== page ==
In computing, sound reproduction, and video, an optical disc is flat, circular, usually polycarbonate disc whereon data is stored. This data is generally accessed when a special material on the disc (often aluminum) is illuminated with a laser diode.
David Paul Gregg developed an analog optical disk for recording video and patented it in 1961 and 1969 (US patent 3430966). His company, Gauss Electrophysics, was aquired, along with Gregg's patents, by MCA in the early 60's. MCA released a consumer optical disc player called Discovision in 1978.
Jim Russell developed a digital optical disc for recording music in 1965 while he worked for Battelle in Richland, Washington. Since Battelle was not interested in pursuing this invention, Jim Russell worked with venture capitalist Eli Jacobs and, by 1974, was able to record video onto glass plates. That year several companies, including Sony and Philips, looked at this work but did not license the invention.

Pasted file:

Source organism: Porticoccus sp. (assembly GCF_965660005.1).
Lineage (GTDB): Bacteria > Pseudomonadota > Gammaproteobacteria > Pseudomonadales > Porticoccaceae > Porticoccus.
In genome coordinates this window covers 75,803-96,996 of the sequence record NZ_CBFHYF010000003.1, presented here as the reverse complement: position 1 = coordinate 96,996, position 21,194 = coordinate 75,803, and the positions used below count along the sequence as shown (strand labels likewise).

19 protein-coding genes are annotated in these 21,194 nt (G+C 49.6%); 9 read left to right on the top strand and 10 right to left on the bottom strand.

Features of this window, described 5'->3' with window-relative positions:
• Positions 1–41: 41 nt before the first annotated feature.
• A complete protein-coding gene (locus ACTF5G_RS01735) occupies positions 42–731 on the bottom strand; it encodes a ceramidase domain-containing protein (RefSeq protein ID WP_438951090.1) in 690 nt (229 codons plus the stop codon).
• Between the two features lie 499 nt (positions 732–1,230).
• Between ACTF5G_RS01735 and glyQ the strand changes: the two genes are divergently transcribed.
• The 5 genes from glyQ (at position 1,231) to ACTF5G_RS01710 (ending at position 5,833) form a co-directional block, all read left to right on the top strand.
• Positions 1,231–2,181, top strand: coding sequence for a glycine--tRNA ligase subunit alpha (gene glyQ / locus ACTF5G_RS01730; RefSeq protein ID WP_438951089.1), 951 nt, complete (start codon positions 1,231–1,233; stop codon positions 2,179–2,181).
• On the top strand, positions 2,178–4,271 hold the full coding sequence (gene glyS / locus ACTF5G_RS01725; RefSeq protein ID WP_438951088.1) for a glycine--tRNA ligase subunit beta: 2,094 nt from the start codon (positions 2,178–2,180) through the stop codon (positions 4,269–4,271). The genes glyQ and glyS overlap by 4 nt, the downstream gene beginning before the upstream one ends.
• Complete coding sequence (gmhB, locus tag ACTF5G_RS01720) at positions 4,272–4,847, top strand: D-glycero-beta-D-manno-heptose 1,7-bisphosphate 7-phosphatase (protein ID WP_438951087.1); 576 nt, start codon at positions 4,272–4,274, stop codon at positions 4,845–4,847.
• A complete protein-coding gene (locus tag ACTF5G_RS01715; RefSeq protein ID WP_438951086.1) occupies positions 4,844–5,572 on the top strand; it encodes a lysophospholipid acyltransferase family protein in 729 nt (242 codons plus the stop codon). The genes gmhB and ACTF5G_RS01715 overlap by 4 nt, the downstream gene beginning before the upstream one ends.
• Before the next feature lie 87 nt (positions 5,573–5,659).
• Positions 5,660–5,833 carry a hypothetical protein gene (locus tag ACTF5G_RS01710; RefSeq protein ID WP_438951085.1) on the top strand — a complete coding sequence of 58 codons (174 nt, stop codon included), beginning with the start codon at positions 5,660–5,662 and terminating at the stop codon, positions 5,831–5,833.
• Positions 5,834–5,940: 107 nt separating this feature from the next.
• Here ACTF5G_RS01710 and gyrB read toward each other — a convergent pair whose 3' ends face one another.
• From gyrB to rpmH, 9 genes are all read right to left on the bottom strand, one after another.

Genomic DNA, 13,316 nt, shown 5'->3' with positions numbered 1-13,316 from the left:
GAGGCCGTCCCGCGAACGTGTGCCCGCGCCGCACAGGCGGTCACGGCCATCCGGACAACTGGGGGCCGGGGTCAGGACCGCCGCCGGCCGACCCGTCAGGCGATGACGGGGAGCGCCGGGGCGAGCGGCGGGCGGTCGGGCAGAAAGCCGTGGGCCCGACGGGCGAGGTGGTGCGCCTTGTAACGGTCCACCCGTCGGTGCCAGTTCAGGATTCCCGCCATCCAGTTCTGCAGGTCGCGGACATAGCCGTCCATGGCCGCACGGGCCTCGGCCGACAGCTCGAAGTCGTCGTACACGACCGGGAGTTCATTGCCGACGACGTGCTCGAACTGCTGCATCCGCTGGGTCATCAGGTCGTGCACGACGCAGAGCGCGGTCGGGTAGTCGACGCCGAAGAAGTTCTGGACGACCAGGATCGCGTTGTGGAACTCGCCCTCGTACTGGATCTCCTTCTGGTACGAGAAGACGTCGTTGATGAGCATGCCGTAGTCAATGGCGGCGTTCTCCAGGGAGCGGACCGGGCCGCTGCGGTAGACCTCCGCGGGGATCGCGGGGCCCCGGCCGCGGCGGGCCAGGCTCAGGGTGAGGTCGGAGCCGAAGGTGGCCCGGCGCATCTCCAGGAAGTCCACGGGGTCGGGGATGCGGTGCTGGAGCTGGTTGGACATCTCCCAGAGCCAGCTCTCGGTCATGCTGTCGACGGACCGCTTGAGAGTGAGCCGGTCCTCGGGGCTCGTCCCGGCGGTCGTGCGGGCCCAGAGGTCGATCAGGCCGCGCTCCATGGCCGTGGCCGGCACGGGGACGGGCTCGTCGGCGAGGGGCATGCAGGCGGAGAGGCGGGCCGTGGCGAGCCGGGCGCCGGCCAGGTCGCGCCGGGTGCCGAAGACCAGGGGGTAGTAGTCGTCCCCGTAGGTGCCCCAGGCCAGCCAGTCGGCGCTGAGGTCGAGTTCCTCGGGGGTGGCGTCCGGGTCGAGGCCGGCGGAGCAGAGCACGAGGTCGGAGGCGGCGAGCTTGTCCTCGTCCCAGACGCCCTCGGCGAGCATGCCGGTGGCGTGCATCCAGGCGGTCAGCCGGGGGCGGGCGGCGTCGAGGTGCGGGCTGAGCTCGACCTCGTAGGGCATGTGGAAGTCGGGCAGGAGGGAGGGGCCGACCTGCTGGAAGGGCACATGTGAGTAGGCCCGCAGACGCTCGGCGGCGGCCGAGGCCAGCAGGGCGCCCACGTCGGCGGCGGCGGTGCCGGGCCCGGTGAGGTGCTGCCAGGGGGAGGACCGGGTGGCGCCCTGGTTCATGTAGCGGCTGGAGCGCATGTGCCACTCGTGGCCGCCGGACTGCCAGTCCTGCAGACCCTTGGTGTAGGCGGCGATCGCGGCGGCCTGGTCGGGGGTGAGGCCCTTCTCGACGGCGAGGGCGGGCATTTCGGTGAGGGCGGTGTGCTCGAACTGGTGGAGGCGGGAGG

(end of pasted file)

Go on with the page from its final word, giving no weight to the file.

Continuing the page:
Philips and Sony formed a consortium in 1977 to develop a standardized digital audio disc, which resulted in the compact disc in 1979. Philips developed the general manufacturing process (Piet Kramer was the main inventor), based on their earlier Laserdisc technology, while Sony contributed the error-correction method.
The promotion of standardised optical storage is undertaken by the Optical Storage Technology Association (OSTA).
The information on an optical disc is stored sequentially on a continuous spiral track from the innermost track and outwardmost track.
Types of disc
There are many standards using optical discs: